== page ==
Claire is just waiting for confirmation of a new challenge in 2023 which will be very exciting ... watch this space!
Every now and then there may be an opportunity arise but you think “there is no way I can do that!”
That was Claire's initial thought when she was invited to have a go on a motorbike. 'How the hell could I ride a powerful motorbike and balance on two wheels when I have no movement or sensation from the chest down?' she pondered.
A charity that usually got motorbike riders back on bikes following an injury or illness, invited Claire to have a go. She was different to the others as she knew very little about bikes- in fact, it was just the colour that mattered to Claire! She had never ridden a motorbike as an able-bodied person so learning without being able to put her feet on the floor was incredibly daunting.
The adaptions are pretty basic; a bit of velcro to stop the knees flapping, toe clips so the feet can’t slide off the bars and a gear shifter so gears can be changed with her hand rather than feet. The other thing she needs are helpers to launch and then catch when she returns.
She started with stabilisers, like a child on a pedal bike, and relied on them for what seemed like ages but eventually she found my balance and they were removed. She had a great first session and went back for more, a few weeks later.
The second session was going really well and Claire was starting to feel more confident but that all came to a halt. It started to rain and she grabbed the brakes causing the bike to skid, she ended up on the floor and the bike was quite a few meters away. Thankfully Claire was fine but the bike was damaged. Whoops! It was another lesson learnt.
The journey hasn’t been without falls and setbacks but with the help of two local tracks, Claire managed to get enough practice so she could get her race licence. It isn’t because she has a desire to race but it is to allow her to be out on track days, enjoy the freedom the bike brings as she leaves her wheelchair in the pit lane and reach speeds of 100mph.
With Claire's injury being high (T4), she doesn't have any core strength so tends to lean on the tank, or change to her position, she will push herself up using her arm strength. When she is sat on a bike, the only part of the bike she can feel are the handlebars, so often she will glance down to make sure she is sitting in the right place.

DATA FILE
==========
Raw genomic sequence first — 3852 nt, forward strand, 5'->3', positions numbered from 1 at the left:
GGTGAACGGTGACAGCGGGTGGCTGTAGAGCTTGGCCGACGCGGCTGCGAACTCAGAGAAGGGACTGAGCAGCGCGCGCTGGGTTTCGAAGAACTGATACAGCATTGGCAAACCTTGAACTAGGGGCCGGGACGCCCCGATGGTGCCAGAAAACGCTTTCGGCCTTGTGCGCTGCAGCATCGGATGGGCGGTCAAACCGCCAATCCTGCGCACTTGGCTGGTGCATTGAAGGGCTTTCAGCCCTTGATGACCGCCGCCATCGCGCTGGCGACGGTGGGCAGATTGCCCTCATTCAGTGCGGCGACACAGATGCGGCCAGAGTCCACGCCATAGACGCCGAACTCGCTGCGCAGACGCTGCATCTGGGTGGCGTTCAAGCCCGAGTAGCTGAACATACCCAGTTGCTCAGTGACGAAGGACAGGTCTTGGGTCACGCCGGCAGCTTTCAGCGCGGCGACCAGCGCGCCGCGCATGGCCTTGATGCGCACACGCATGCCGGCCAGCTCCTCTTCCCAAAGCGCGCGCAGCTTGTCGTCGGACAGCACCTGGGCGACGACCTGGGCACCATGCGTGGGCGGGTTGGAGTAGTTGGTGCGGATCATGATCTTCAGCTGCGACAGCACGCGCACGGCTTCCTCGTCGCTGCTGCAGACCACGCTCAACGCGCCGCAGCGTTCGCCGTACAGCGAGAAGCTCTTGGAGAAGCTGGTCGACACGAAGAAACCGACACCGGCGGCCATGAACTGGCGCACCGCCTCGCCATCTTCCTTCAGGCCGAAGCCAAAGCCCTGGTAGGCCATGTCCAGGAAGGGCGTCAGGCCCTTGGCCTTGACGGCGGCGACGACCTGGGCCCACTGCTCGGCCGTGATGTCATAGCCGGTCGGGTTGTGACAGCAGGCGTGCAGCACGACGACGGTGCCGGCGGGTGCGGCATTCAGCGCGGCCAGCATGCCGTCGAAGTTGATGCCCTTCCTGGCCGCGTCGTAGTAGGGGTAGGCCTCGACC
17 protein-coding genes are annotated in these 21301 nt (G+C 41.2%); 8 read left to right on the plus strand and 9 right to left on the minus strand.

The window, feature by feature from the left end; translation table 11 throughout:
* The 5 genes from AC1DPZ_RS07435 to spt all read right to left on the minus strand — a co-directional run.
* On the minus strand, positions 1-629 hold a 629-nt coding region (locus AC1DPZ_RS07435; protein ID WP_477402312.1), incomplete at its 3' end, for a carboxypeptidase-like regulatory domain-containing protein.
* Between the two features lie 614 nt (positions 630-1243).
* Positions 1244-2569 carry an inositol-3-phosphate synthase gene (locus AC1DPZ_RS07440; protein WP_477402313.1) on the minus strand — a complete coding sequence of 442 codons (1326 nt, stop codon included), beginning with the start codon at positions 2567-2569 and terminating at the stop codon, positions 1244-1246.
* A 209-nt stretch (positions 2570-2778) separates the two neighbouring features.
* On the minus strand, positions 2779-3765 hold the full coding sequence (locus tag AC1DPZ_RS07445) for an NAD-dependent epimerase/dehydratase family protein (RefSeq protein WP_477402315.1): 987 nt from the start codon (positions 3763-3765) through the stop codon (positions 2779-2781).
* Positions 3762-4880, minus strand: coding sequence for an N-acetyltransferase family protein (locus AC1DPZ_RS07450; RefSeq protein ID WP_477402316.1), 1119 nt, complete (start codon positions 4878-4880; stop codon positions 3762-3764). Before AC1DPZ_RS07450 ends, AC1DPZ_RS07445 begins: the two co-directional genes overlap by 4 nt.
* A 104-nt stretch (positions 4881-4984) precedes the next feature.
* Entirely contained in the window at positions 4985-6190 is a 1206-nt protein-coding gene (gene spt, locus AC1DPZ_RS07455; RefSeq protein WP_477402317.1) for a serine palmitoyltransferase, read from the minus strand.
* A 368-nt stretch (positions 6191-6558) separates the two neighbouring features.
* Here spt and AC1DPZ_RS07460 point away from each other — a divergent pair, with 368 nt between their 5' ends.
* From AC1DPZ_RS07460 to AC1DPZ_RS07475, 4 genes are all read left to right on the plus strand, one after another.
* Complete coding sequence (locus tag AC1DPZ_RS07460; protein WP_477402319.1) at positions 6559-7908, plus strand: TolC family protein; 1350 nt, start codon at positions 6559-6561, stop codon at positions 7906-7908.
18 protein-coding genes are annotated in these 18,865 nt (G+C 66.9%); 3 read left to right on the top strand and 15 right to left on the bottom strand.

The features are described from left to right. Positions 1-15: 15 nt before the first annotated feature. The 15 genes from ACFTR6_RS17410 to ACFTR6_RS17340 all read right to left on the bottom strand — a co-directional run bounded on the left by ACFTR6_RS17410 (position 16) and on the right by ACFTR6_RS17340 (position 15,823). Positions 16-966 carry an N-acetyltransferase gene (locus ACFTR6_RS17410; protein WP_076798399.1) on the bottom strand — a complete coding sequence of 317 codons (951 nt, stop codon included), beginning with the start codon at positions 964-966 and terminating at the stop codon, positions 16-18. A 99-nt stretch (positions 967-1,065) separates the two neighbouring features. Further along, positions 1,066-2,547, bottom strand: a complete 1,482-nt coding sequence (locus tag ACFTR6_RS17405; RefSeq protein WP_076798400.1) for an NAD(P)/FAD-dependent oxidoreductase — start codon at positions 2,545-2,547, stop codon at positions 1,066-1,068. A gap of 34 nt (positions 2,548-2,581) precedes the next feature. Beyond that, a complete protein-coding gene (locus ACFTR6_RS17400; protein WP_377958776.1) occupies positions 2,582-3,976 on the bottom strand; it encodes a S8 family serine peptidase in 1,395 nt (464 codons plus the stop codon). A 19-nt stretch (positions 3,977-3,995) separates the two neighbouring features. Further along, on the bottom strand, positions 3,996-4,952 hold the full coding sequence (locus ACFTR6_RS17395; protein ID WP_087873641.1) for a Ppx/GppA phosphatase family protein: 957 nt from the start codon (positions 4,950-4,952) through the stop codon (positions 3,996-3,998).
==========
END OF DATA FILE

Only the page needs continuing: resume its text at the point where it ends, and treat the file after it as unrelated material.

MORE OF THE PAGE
If she had to name the time she felt most out her comfort zone it would probably be the time she was sat in the pit lane waiting to go out on track amongst 30 men, all hoping to leave with our race licences- her stomach was doing somersaults! They would have ridden bikes on the road and done numerous track days already (as you can if you have a road bike licence) but Claire's hours on a bike were very low and she had never ridden with a group before. She had no idea if riders coming up close would be off putting for her, if she was capable of reaching the speeds she needed to and if she could cope with the slippery track as it was pouring down with rain. She was also worried that the rain would mean it was hard to see through the visor, and there is not a chance Claire can wipe her visor as she can’t balance well enough to take a hand off the handlebars. In fact, there was so much uncertainty that quite honestly, she was bricking it!
She didn’t pass the first time and being told she couldn’t go back out on track was nothing but sheer relief. She had learned many things that day, so she gave herself time to process the day and tried again a few weeks later.
The second attempt went relatively smoothly, and she wheeled away with a race licence. My word, she felt chuffed and rather proud too.
Now with lots of track days under her belt, 2023 is looking exciting and there could be an opportunity to do a motorcycling fundraising challenge.